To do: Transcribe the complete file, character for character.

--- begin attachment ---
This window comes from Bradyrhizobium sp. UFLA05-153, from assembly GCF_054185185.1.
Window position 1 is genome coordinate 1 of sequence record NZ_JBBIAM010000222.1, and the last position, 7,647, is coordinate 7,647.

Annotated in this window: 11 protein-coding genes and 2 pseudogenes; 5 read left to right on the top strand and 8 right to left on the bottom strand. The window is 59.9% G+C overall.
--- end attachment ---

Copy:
This window comes from Bradyrhizobium sp. UFLA05-153, from assembly GCF_054185185.1.
Window position 1 is genome coordinate 1 of sequence record NZ_JBBIAM010000222.1, and the last position, 7,647, is coordinate 7,647.

Annotated in this window: 11 protein-coding genes and 2 pseudogenes; 5 read left to right on the top strand and 8 right to left on the bottom strand. The window is 59.9% G+C overall.